7

Recently I heard as a general rule of thumb that one should leave at most the width of your hand as space between the knot (a figure eight for instance) and the harness. Its quite obvious that one doesn't want one or two feet of rope between the harness and the knot, since it might catch on something, but I never paid too much attention on whether its one, two or three times the width of my hand.

Aside from it being caught on something, are there any other dangers associated with having too much space between the knot and the harness?

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    I think this is simply to prevent you clipping into the loop created by the knot by accident (thus stopping the rope feeding as you climb). The placement of the knot itself should have no impact on fall factor, failure points, etc. – user2766 May 30 '14 at 11:57
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Others might be able to give a more authoritative answer to this, or relate personal experiences where too much distance was a problem. However, I think there would be a clear problem if you were trying to lead climb with the figure-eight knot tied too far from your body. Imagine the situation where you're positioned with your hips directly in front of a piece of protection; in sport climbing, this is actually kind of a reasonable position to be in when you clip in. (For trad, you might want a position closer to your face, where it's easier to see if the placement is good.) If the knot is far from your body, then it's going to be awkward to reach way down and grab the single strand of rope below the knot in order to clip it in the carabiner.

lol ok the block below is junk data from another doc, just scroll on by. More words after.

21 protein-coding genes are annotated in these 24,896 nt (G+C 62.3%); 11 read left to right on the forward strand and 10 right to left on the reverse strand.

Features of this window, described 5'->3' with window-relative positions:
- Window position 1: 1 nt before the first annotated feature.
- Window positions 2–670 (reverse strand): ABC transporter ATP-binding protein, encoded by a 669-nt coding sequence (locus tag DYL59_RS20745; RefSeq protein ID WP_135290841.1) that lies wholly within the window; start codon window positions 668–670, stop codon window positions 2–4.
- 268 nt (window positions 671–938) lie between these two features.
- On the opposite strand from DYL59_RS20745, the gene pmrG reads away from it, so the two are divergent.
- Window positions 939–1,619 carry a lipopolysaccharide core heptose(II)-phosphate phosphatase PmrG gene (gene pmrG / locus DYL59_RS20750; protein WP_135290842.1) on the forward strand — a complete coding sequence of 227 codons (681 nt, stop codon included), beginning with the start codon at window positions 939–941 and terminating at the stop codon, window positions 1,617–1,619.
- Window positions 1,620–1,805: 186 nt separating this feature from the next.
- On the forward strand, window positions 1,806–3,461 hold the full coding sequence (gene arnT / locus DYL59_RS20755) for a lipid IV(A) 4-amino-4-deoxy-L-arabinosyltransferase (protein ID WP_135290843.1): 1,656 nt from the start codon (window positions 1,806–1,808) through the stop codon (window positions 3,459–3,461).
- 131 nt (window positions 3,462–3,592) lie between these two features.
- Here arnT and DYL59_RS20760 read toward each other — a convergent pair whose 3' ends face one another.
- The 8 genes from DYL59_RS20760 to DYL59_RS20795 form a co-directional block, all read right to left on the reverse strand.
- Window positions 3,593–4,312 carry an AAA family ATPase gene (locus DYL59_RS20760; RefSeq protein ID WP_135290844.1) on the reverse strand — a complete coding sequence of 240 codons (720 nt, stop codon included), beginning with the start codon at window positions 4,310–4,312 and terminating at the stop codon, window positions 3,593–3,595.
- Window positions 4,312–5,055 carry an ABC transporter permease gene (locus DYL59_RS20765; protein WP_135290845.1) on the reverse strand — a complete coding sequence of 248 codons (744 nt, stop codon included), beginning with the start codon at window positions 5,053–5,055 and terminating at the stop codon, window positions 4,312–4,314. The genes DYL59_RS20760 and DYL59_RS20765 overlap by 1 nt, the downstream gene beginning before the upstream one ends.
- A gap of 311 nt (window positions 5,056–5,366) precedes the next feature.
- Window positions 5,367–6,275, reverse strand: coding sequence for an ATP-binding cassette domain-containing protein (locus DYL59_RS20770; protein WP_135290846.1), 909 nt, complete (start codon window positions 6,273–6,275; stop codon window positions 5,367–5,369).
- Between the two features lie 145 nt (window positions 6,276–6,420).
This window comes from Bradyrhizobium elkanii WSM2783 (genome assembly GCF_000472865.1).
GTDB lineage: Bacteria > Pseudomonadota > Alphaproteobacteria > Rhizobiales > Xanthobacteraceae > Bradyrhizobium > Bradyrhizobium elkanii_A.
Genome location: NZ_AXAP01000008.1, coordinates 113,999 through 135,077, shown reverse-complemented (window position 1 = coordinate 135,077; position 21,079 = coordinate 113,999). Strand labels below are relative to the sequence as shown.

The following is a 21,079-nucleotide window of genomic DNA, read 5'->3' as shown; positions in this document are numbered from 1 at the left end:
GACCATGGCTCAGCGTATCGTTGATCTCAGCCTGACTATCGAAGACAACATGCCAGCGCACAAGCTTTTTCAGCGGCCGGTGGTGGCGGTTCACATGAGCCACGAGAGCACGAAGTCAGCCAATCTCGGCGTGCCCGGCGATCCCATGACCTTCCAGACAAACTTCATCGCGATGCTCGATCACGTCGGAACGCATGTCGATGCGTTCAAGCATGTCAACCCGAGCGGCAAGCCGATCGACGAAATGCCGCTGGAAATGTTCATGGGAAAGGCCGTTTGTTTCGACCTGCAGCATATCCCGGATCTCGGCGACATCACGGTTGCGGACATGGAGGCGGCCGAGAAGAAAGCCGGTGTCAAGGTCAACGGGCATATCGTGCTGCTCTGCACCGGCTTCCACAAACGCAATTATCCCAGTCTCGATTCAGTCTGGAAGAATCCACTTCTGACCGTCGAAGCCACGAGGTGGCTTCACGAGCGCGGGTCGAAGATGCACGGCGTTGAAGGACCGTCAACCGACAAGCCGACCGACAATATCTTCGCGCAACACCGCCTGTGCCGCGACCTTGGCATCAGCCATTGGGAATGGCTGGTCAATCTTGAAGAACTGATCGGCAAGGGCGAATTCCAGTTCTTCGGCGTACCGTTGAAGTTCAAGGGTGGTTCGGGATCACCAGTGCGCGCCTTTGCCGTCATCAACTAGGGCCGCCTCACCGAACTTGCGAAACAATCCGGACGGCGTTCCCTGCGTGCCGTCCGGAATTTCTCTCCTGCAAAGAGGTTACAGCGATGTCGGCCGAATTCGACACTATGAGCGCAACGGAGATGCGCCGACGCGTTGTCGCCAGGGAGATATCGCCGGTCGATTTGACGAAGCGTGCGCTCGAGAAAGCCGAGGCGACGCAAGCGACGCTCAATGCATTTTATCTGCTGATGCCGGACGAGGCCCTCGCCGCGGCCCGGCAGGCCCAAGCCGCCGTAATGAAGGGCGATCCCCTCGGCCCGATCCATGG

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One other issue with having a high knot is what happens when you fall. I once tied a figure-eight close to my harness (no issue there), but then followed it up with a strangle knot that was quite high (maybe a foot above the figure-eight). When I fell, I was sure someone had punched me in the face. In reality the rope had snapped tight and the strangle knot had struck my face since it was so high above the harness.

3

Another benefit of a close knot is less rope movement at the tie in. This is the rare case of nylon-to-nylon contact in the safety chain, abrasion will happen with heavy use.

Also, +1 for getting hit with the back up knot.

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